Just before 10 p.m. on a Friday night, Best Buy’s only round-the-clock location, on 14th Street in Manhattan, looks like a consumer-technology museum crossed with an arcade. The Internet-of-things presence is visible everywhere: One aisle, for example, features Nest’s familiar trio of connected thermostat, smoke detector, and security camera, along with wireless “smart” lighting systems. There’s also an exact replica of an Apple Store, with iPhones displayed on low wooden tables, and at an Intel (INTC) exhibit a customer tries out a motion-sensing videogame that turns his own hands into joysticks.
In the new Best Buy, electronics manufacturers are increasingly staking out store territory for themselves. The “shop-in-shop” concept took off in 2013, after Samsung Electronics co-CEO JK Shin met with Joly and Best Buy chief merchant Mike Mohan on a stopover in Minneapolis. Shin was looking for ways to showcase Samsung’s sleek new Galaxy smartphones. In the kiosk concept, he and the Best Buy executives saw a chance to help each other. The day Best Buy announced the partnership, its stock price soared 16%. In shop-in-shop deals, manufacturers invest millions of dollars with Best Buy—underwriting marketing and more attractive displays, and training sales staff—but still spend less than they would to build their own stores. Some analysts worry that Best Buy’s dependence on its vendors may backfire if certain products go out of style. But so far, the partnerships have subsidized Best Buy’s overhead and shored up its status as the electronics industry’s biggest showroom.
Only in the past year have Best Buy’s same-store sales finally increased again, and management gives considerable credit to Chris Schmidt. A year ago Schmidt was Best Buy’s Colorado market director and was consistently growing sales, even as fewer customers were walking into his stores. His secret was a spreadsheet into which he had plugged employees’ scores on all performance metrics Best Buy tracked. Realizing that none of the measures mattered if his staff wasn’t closing sales, he sorted the spreadsheet to spot laggards to target for further education—perhaps they needed extra training on “smart” 4K TVs, or tips on conversation openers that wouldn’t scare off customers. “Even tiny bits of movement yield massive amounts of return,” Schmidt says of the behavioral tweaks, which could increase a single employee’s sales by tens of thousands of dollars a year.
After seeing the Denver method in action, Ballard ran with it. By last Thanksgiving, she had taught all 2,000 Best Buy store leaders a data-driven training program they call Individual Sales Tracker. (She also promoted Schmidt to vice president of sales operations.) “What’s the biggest difference, and why are the stores growing? I would say: That,” Ballard says.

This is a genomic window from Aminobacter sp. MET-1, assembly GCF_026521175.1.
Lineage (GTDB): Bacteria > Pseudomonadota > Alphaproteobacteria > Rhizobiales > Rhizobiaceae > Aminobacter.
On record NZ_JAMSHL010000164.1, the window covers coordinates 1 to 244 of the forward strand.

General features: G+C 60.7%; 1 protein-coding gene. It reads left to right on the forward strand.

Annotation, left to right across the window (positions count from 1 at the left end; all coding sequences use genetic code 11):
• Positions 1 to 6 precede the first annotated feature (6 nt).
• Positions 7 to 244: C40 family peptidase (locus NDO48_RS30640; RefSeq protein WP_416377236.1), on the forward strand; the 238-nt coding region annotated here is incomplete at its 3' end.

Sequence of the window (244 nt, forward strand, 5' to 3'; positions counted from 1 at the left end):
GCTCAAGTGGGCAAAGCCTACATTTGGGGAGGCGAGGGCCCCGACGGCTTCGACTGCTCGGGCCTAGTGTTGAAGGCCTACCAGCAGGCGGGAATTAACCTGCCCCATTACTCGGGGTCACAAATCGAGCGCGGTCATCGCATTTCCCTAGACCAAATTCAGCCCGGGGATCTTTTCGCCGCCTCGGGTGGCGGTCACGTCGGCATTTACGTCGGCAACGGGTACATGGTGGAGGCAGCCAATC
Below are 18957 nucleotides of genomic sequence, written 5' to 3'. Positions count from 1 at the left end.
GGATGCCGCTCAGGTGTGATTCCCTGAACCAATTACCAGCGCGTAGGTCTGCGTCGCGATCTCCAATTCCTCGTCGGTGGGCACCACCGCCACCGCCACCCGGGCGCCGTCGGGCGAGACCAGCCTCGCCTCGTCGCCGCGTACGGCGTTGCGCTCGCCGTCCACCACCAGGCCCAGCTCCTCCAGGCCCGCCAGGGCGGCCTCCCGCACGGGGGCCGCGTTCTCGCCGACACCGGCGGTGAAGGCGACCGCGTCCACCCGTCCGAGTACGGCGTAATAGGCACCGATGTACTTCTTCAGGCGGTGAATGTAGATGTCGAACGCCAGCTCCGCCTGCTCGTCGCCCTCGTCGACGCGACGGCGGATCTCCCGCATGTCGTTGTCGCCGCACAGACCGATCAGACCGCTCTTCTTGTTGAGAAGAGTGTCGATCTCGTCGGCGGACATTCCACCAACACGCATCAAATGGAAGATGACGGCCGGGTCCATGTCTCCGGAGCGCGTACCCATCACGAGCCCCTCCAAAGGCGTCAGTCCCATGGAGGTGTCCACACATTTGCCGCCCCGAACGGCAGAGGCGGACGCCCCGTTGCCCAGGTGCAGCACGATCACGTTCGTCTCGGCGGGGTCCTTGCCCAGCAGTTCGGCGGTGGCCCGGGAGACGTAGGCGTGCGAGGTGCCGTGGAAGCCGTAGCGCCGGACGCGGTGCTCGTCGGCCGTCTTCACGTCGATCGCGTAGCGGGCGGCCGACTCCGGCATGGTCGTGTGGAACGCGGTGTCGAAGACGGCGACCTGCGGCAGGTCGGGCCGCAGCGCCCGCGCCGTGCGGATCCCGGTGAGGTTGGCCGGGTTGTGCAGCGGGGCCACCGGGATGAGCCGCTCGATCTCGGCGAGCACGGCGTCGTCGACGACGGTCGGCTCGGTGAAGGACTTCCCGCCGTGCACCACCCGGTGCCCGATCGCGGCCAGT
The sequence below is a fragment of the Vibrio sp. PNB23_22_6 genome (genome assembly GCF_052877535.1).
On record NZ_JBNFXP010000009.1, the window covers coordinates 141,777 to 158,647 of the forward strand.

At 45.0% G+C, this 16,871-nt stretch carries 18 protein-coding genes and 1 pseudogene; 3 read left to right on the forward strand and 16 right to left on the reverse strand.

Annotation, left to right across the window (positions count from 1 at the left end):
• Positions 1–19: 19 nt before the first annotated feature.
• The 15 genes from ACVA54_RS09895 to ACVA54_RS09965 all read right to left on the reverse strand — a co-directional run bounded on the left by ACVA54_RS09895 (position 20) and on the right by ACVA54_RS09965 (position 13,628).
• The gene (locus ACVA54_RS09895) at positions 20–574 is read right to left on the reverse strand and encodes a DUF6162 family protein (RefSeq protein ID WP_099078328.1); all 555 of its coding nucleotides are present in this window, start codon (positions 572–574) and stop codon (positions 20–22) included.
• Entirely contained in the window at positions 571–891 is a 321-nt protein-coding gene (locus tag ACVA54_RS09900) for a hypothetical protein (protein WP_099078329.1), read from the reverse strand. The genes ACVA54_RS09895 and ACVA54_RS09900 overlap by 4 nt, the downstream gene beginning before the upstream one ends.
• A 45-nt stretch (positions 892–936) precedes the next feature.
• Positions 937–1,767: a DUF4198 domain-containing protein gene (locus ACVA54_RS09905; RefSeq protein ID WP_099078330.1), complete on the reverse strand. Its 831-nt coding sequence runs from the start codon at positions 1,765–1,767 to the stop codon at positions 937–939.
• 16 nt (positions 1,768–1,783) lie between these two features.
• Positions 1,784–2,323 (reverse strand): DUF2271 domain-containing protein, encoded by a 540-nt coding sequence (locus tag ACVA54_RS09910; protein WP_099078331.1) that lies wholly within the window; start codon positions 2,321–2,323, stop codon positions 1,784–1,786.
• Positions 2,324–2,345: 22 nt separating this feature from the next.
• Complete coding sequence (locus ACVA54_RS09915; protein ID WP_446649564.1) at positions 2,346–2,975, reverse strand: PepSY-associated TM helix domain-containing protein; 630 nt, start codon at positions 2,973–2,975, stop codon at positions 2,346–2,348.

Even Best Buy’s former adversaries laud its success. “They’ve done a terrific job, and they’ve had a lot to overcome,” says James Marcum, the last CEO of Circuit City. Of course, Best Buy still faces the challenge of selling inherently cyclical products whose already low-margin prices decline over time. Analyst Chukumba, a bull on Best Buy, recognizes the headwinds. “People just say, ‘Consumer electronics is a crappy business,’ ” he says, with Best Buy as “the best house on a bad block.” Even as sales rebound, Wall Street is pressing Best Buy to shutter more stores to cut real estate costs. (Management has closed only nine big-box locations since the turnaround began, saying its stores are more profitable than people realize.)
In such an environment, maintaining morale is among the biggest challenges. When Kelley woke Joly last Black Friday to tell him the website had gone down, she wondered whether the gaffe was a fireable offense. To Joly, however, Kelley was demonstrating his ideal problem-solving approach, one with which men, he says, often have a harder time: “Bad news has to travel at least as fast as good news.” To encourage this, Joly has been known to pass out his cellphone number to store staff, who stop to take pictures with him when he visits. And these days he’s cheering and prodding those team members as they prepare for the upcoming holiday season—when they’ll face pressure to raise the bar yet again. “Let me be clear: This is a terrific, amazing comeback,” Joly tells Fortune. “But it’s a game that’s never over.”
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A version of this article appears in the November 1, 2015 issue of Fortune with the headline “The new geek squad (that’s fixing Best Buy).”